"If we destroy creation, creation will destroy us. Never forget this!" -- Pope Francis
Last week, weather forecasters once again issued flash flood warnings for the Deep South's coastal areas -- as governments were still working to repair the damage wrought by flooding a month ago. In California, meanwhile, authorities are struggling to handle the consequences of a historic drought, a water shortage that has choked agriculture, created a tinderbox and wreaked havoc on the economy.
Oddly, the crises brought on by water -- either too much or too little -- may have the same cause: climate change. Scientists have said that increased temperatures will lead to more severe weather of all kinds, including searing droughts. Though it may be counterintuitive, global warming will also cause the atmosphere to hold more moisture, resulting in heavier rainfall. Add to that rising oceans, fed by melting polar ice, and coastal areas are in for catastrophe.
President Obama has vowed to do everything he can to mitigate the global threat. His latest move is to rein in power plants; power generation is responsible for roughly 40 percent of greenhouse gas emissions in the United States. New regulations from the Environmental Protection Agency will aim to reduce those emissions from power plants already in operation.
Obama had already insisted on increased fuel economy standards for cars and trucks. Though the automotive industry and its toadies fought him fiercely, he prevailed; during his first term, he issued new rules requiring automakers to nearly double fuel economy in new cars and trucks by 2025. The president completed that phase by calling for tougher fuel economy standards for big rigs, to be issued before he leaves office.
Taken together, the new rules for fuel economy and power plants suggest that Obama has done more than any president to face squarely the compelling moral issue of our time. And he has done so in the face of corporate lobbyists who don't care what they do to the planet, not to mention a science-denying political opposition that would oppose elementary school recess just to defy the president.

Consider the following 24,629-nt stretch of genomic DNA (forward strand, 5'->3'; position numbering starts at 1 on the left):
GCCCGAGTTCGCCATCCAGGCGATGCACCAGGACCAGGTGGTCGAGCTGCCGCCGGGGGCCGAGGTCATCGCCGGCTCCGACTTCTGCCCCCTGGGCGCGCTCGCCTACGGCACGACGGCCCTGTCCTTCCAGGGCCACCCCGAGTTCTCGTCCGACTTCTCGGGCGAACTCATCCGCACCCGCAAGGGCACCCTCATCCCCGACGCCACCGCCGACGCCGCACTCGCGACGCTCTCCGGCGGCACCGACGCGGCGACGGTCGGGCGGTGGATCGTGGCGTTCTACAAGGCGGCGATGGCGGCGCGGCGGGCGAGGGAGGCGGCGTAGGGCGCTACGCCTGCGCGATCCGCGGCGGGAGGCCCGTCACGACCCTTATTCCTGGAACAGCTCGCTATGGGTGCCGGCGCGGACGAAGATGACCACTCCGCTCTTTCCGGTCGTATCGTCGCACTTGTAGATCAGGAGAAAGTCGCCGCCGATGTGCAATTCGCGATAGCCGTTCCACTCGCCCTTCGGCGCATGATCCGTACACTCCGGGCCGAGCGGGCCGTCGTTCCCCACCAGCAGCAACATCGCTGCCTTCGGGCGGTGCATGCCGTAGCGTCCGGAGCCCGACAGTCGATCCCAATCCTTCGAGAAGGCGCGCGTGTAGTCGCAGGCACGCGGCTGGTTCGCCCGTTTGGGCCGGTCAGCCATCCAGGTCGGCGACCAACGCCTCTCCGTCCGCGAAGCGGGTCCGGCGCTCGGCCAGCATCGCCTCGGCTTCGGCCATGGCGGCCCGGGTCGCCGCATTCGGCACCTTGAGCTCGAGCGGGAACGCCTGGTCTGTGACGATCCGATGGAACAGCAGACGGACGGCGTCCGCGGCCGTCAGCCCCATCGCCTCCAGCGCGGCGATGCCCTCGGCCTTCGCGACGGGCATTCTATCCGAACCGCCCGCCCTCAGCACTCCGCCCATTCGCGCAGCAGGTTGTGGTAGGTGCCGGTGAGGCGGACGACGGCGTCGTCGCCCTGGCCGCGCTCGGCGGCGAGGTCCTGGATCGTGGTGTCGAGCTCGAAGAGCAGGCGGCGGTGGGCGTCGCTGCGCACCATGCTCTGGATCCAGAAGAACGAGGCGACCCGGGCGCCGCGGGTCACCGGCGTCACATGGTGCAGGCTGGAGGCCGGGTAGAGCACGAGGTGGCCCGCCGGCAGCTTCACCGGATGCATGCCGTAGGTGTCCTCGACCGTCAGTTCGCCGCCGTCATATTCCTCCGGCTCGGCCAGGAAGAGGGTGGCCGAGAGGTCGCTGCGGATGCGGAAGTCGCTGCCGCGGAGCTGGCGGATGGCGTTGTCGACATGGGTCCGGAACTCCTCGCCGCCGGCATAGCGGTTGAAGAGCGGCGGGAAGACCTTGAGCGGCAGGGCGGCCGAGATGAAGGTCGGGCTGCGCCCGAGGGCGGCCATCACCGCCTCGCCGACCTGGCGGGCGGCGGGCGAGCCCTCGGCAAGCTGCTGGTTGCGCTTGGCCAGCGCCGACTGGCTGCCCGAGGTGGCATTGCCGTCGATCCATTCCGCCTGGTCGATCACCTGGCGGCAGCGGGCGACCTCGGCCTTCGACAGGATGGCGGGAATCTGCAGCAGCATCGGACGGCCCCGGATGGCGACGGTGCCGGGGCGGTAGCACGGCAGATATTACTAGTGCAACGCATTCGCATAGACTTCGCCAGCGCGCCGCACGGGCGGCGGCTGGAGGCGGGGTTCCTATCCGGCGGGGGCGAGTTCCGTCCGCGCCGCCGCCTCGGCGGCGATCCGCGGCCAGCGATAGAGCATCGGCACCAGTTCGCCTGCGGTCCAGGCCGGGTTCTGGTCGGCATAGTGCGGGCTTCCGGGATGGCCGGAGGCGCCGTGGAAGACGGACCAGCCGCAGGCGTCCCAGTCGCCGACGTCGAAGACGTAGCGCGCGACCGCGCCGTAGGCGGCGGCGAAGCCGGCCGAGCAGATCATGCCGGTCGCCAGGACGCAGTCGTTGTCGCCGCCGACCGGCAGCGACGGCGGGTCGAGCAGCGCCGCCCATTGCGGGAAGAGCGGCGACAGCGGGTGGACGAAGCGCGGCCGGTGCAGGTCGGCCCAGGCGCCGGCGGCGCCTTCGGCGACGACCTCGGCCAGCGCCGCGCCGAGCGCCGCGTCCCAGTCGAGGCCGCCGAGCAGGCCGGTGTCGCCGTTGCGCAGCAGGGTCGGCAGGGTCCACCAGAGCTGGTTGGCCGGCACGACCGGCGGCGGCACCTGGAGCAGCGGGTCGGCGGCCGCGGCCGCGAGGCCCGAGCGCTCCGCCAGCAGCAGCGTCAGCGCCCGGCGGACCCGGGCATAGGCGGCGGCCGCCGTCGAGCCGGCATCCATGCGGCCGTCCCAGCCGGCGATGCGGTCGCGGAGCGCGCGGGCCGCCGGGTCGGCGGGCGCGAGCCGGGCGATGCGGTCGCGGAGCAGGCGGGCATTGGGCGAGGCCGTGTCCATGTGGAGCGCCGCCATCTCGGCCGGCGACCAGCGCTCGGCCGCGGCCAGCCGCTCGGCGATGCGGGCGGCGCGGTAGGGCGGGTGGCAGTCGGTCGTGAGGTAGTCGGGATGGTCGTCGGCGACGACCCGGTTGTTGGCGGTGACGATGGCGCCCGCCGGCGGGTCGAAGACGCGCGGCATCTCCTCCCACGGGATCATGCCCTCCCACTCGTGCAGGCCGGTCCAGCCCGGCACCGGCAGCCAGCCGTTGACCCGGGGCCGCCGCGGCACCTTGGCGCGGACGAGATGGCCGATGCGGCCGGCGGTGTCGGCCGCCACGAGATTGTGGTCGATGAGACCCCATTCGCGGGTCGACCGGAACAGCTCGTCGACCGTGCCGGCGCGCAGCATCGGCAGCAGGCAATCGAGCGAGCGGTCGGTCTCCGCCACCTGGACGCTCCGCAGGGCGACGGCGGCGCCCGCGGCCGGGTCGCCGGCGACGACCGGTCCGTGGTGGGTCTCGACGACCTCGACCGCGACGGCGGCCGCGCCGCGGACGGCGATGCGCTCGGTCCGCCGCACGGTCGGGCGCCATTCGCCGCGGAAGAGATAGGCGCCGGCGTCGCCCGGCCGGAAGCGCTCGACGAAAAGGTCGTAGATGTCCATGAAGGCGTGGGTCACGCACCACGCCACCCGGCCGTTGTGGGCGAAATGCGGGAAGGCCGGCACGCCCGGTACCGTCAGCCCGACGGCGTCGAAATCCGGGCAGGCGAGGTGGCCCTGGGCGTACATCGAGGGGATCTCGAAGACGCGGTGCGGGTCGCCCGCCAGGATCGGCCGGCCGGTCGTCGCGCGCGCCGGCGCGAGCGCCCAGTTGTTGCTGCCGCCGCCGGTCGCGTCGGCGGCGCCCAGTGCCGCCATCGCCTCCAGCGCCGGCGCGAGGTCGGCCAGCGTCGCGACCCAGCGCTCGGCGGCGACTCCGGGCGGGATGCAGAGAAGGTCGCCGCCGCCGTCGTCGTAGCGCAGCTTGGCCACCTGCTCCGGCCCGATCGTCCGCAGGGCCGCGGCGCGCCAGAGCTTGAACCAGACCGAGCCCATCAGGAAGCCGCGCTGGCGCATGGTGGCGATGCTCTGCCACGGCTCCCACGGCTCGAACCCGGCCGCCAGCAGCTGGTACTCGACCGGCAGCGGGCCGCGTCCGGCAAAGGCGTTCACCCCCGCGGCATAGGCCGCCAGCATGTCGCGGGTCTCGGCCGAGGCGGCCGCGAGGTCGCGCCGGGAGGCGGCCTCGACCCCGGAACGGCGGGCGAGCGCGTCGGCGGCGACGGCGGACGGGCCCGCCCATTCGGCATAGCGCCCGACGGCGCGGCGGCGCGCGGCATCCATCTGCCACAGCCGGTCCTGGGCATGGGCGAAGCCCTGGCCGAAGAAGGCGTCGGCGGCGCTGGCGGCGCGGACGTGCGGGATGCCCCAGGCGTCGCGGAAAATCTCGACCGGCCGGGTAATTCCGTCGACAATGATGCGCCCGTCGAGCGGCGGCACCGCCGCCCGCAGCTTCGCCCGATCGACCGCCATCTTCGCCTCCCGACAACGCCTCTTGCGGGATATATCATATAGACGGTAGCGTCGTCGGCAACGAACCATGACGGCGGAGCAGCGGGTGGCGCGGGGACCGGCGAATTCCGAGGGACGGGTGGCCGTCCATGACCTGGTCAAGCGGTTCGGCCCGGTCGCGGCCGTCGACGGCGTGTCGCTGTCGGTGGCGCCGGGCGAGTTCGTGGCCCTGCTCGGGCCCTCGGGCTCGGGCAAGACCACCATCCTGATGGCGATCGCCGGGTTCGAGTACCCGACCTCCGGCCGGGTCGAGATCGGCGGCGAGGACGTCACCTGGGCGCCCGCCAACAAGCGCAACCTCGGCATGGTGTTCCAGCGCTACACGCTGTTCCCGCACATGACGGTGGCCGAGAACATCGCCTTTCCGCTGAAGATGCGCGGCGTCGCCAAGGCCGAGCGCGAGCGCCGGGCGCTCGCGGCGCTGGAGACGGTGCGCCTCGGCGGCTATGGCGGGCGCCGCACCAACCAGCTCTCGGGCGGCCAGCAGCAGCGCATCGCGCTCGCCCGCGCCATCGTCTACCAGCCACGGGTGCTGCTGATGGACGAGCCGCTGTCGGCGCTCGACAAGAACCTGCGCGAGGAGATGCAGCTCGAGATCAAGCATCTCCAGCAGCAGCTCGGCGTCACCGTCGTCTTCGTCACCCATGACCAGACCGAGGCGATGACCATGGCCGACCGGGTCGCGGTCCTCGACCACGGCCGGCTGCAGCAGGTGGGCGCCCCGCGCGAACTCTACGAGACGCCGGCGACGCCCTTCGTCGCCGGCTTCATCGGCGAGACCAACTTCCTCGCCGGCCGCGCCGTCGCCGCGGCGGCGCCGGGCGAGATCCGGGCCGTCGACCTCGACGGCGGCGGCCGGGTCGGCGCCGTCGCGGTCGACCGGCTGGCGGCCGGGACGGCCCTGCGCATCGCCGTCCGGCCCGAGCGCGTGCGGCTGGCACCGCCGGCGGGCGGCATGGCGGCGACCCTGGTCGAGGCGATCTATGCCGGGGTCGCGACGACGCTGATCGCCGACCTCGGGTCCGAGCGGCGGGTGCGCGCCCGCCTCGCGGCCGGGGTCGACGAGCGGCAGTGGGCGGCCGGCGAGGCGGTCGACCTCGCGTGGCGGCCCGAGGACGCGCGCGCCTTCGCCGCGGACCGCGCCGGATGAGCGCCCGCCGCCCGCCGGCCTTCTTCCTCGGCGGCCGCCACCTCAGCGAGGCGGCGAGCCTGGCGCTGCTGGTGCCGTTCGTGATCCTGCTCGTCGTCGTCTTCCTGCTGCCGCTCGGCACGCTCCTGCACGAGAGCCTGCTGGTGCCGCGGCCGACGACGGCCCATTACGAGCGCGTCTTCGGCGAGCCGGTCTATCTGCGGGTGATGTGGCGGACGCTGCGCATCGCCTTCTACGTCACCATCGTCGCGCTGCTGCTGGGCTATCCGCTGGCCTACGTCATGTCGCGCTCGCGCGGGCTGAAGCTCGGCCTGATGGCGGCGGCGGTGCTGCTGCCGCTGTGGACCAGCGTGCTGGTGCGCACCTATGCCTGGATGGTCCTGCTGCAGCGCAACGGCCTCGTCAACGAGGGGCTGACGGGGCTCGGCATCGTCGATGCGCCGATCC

Once upon a time, Republicans respected science. President Richard Nixon created the EPA and championed the Clean Air Act. Sen. John McCain campaigned for the presidency as an advocate of a "cap-and-trade" plan that would have limited carbon emissions from industry. Rudy Giuliani and Mitt Romney, among his 2008 primary opponents, emphasized "clean coal" and alternative energy sources. All three acknowledged global warming as a threat.
But that was in a galaxy far, far away. Since then, the GOP has morphed into a flat-earth society, a small tent of ultra-conservatives who mock the science of climate change, resist any government regulation and champion Big Business, no matter its demands. Oh, yes -- they also fight anything the president proposes.
In the case of the new regulations on power plants, Democrats from coal country -- states such as West Virginia, Pennsylvania and Kentucky -- will join Republicans in their resistance. As just one example, Alison Grimes, who is running against Senate Minority Leader Mitch McConnell, is campaigning as a "pro-coal Democrat."
"I don't agree with the president's war on coal. I think it's wrong for Kentucky," she said after her recent primary win. "I will fight to make sure that coal has a long-term place in our national energy policy. I won't answer to the president."
So look for an all-out war against the new EPA regulations. Lawsuits have already been prepared, marketing plans worked up, political campaigns financed. Indeed, conservatives have been battling the EPA for decades now, trying to turn back rules that have already made the air cleaner in major industrial hubs.
The pushback to the new regulations will garner some sympathy among American voters, who are less concerned about climate change than citizens of other affluent countries, polls show. That indifference is a victory for the corporate czars who have spent hundreds of millions of dollars to downplay the consequences of their carbon spewing.
That means Obama's big push to mitigate climate change has little political upside for him. It's just the right thing to do.
(Cynthia Tucker, winner of the 2007 Pulitzer Prize for commentary, is a visiting professor at the University of Georgia. She can be reached at email@example.com.)
COPYRIGHT 2014 CYNTHIA TUCKER
- Nature & Environment
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- climate change
- President Obama